First published in 1999, this book is a political enthnography of recent migration from the People’s Republic of China into Europe. It argues that the very high mobility and intensive communications of Chinese migrants enable them to maintain a transnational community within which they easily shift countries and social roles - from student to trader to worker - if doing so is economically expedient. This makes them the natural beneficiaries and users of the Western globalization discourse, even more so that - contrary to culturalist explanations of global Chinese networks - anonymity, sovereign decision making and freedom from social pressures are at least as important in motivating migration as family connections. Yet their identity discourse expresses an authentic Chinese globalization. Chinese migrants see themselves not as local minorities but as a global majority attached to China by a deterritorialised nationalism. This nationalism is not only encouraged by China’s official discourse but also supported by the economic dependence of new migrants on cultural capital built up in China, which makes them less reliant on resources in their countries of residence.
’…a richly textured case study in the most consequential development in international migration out of China since the coolie trade. NyÃri’s up-to-the-minute familiarity with the theoretical debate about new trends in ethnic identity, nationalism and transnational community in the age of economic globalization, themes that he skillfully and creatively incorporates into his analysis, makes his work far more widely relevant than its title might at first suggest.’ Gregor Benton, Cardiff University, UK ’…highly readable…’ Far Eastern Economic Review ’…this volume, the first ever written on this subject in English, will be of great interest to both sinologists and social scientists interested in international migration, and will surely generate further research and scholarly debate.’ Nationalism and Ethnic Politics 'The study provides an excellent model of a migrant population that has copied successfully with its new environment.' The Ethnic Conflict Research Digest '…presents a significant contribution to the literature on the changing patterns of international immigration and the transformation of overseas Chinese communities. Overall, this study is well thought out with a clear focus, and offers an interesting thesis illustrated by a particular case.' American Journal of Chinese Studies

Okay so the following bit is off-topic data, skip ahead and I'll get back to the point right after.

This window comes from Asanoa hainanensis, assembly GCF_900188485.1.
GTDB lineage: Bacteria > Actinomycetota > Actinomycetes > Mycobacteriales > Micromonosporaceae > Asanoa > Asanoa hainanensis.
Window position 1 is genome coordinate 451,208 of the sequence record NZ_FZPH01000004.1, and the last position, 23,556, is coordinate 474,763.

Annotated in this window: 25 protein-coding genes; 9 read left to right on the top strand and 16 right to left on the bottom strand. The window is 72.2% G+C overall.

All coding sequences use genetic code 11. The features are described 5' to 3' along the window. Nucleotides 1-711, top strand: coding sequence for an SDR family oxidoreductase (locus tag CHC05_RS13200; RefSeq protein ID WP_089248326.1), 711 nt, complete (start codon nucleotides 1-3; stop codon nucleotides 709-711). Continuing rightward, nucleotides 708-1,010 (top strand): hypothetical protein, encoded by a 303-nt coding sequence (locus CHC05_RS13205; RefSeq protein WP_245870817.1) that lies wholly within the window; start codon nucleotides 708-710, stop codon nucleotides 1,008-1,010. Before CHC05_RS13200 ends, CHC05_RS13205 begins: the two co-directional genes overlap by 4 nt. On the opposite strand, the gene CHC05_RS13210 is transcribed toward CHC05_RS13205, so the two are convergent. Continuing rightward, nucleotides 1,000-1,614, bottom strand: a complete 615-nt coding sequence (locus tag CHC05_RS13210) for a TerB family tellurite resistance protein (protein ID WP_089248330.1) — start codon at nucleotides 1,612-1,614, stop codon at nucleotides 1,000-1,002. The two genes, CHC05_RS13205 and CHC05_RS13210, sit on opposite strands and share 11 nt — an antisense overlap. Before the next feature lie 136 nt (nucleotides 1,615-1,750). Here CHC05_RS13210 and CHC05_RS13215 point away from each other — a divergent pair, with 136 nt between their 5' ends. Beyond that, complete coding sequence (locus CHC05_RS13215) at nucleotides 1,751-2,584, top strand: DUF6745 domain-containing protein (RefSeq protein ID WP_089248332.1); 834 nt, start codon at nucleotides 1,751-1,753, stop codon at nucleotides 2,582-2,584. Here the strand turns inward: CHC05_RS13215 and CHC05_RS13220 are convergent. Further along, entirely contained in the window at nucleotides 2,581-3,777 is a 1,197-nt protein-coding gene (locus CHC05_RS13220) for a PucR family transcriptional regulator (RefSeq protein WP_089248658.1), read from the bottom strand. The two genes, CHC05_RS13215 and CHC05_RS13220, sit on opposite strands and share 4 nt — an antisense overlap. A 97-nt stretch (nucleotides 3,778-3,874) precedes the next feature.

1. The Background: The Migration Scene in China and Conditions in Hungary at the Turn of the Nineties. 2. Formation of the Hungarian Chinese Community, 1989-95. 3. "The Chinese Cannot be a Minority": Consolidating a Community with a Global Discourse. 4. Between New Migrants and the PRC: Negotiating Power and Profit in Chinese Organisations.
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